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Original Investigation
May 26, 2021

Suicide Risk in Medicare Patients With Schizophrenia Across the Life Span

Author Affiliations
  • 1Department of Psychiatry, Columbia University Irving Medical Center, New York State Psychiatric Institute, New York
  • 2Mailman School of Public Health, Columbia University, New York, New York
  • 3Institute for Health, Health Care Policy and Aging Research, Rutgers University, New Brunswick, New Jersey
  • 4Ernest Mario School of Pharmacy, Rutgers University, Piscataway, New Jersey
JAMA Psychiatry. Published online May 26, 2021. doi:10.1001/jamapsychiatry.2021.0841
Key Points

Question  How does the risk of suicide in Medicare patients with schizophrenia vary across the life span?

Findings  In this cohort study of 668 836 patients with schizophrenia and Medicare coverage, the risk of suicide was higher compared with the general US population and was highest among those aged 18 to 34 years and lowest among those 65 years and older. In young adults, suicide risk was associated with a recent history of suicide attempts or self-harm, suicide ideation, and substance use disorders.

Meaning  These findings suggest that suicide prevention efforts for individuals with schizophrenia should include a focus on younger adults with suicidal symptoms and substance use disorders.

Abstract

Importance  Although adults with schizophrenia have an increased risk of suicide, sample size limitations of previous research have hindered characterizations of suicide risk across the life span.

Objective  To describe suicide mortality rates and correlates among adults with schizophrenia across the life span and standardized mortality ratios (SMRs) for suicide compared with the general US population.

Design, Setting, and Participants  Five national retrospective longitudinal cohorts of patients with schizophrenia in the Medicare program from January 1, 2007, to December 31, 2016, were identified by age: 18 to 34, 35 to 44, 45 to 54, 55 to 64, and 65 years or older. Death record information was obtained from the National Death Index. The total cohort included 668 836 Medicare patients with schizophrenia, 2 997 308 years of follow-up, and 2218 suicide deaths. Data were analyzed from September 30, 2020, to March 10, 2021.

Main Outcomes and Measures  For each age group, suicide mortality rates per 100 000 person-years and adjusted hazard ratios (aHRs) with 95% CIs of suicide were determined. Suicide SMRs were estimated for the total cohort and by sex and age cohorts standardized to the general US population by age, sex, and race/ethnicity.

Results  The study population of adults 18 years and older included 668 836 Medicare recipients with schizophrenia (52.5% men, 47.5% women). The total suicide rate per 100 000 person-years was 74.00, which is 4.5 times higher than that for the general US population (SMR, 4.54; 95% CI, 4.35-4.73) and included a rate of 88.96 for men and 56.33 for women, which are 3.4 (SMR, 3.39; 95% CI, 3.22-3.57) and 8.2 (SMR, 8.16; 95% CI, 7.60-8.75) times higher, respectively, than the rates for the general US population. Suicide rates were significantly higher for men (aHR, 1.44; 95% CI, 1.29-1.61) and those with depressive (aHR, 1.32; 95% CI, 1.17-1.50), anxiety (aHR, 1.15; 95% CI, 1.02-1.30), drug use (aHR, 1.55; 95% CI, 1.36-1.76), and sleep disorders (aHR, 1.22; 95% CI, 1.07-1.39), suicidal ideation (aHR, 1.41; 95% CI, 1.22-1.63), and suicide attempts or self-injury (aHR, 2.48; 95% CI, 2.06-2.98). The adjusted hazards of suicide were lower for Hispanic patients (aHR, 0.66; 95% CI, 0.54-0.80) or Black patients (aHR, 0.29; 95% CI, 0.24-0.35) than White patients. The suicide rate declined with age, from 141.95 (SMR, 10.19; 95% CI, 9.29-11.18) for patients aged 18 to 34 years to 24.01 (SMR, 1.53; 95% CI, 1.32-1.77) for patients 65 years or older. The corresponding declines per 100 000 person-years were from 153.80 (18-34 years of age) to 34.17 (65 years or older) for men and from 115.70 (18-34 years of age) to 18.66 (65 years or older) for women. In the group aged 18 to 34 years, the adjusted hazards of suicide risk were significantly increased for patients with suicide attempt or self-injury (aHR, 2.57; 95% CI, 18.20-2.04) and with comorbid drug use disorders (aHR, 1.48; 95% CI, 1.17-1.88), but not with comorbid depressive disorders (aHR, 0.99; 95% CI, 0.38-1.26) during the year before the start of follow-up.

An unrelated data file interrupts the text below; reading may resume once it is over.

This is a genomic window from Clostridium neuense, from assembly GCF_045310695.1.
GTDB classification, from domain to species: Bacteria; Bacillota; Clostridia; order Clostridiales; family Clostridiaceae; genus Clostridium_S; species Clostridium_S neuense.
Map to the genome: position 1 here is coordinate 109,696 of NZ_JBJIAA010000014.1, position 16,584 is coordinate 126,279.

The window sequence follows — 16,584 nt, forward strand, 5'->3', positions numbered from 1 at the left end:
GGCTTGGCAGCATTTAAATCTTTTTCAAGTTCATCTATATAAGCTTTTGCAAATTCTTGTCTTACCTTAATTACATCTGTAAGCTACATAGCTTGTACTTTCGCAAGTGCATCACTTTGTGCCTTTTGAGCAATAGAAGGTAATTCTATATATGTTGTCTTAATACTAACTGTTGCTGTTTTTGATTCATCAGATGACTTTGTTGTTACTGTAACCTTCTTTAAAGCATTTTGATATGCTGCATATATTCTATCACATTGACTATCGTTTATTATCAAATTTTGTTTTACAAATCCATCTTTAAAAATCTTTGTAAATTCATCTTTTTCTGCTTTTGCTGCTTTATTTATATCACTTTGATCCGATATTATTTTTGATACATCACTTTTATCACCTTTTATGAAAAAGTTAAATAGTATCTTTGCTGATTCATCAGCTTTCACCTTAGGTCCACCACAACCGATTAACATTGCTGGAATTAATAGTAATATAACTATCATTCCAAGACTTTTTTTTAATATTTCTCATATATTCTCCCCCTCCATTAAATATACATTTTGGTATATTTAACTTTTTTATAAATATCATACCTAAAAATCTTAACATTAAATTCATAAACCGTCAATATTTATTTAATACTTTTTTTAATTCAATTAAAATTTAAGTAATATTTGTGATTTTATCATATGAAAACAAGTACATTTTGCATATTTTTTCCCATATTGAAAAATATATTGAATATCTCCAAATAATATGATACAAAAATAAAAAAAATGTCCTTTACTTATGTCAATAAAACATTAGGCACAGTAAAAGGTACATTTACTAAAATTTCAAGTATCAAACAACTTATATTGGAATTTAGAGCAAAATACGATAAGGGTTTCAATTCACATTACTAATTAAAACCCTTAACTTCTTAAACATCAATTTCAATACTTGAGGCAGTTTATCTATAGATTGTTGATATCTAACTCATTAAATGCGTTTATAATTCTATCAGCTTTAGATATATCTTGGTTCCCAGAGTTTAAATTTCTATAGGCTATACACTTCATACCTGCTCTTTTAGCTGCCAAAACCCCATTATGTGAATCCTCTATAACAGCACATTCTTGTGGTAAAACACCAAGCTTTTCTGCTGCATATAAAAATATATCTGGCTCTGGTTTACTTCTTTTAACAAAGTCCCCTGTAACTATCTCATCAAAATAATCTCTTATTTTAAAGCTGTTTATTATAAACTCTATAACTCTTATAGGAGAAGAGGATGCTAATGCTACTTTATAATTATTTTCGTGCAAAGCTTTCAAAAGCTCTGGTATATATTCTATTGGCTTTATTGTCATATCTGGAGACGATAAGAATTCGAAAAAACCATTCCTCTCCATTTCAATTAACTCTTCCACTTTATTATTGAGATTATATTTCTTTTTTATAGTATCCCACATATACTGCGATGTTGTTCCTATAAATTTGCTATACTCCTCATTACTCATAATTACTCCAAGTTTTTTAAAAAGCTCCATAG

Conclusions and Relevance  In this cohort study of adult Medicare patients with schizophrenia, suicide risk was elevated, with the highest absolute and relative risk among young adults. These patterns support suicide prevention efforts with a focus on young adults with schizophrenia, especially those with suicidal symptoms and substance use.

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    1 Comment for this article
    Schizophrenia: public health issue:
    James Beck, MD, PhD | Harvard medical school
    Worse than the 'no treatment' statistics, estimating 1% prevalence, there are roughly 3.3million people w schizophrenia in this country. Per this article only 25% even have health insurance, never mind treatment!
    James C Beck, MD PhD, Prof of Psychiatry Emeritus, HMS
    CONFLICT OF INTEREST: None Reported
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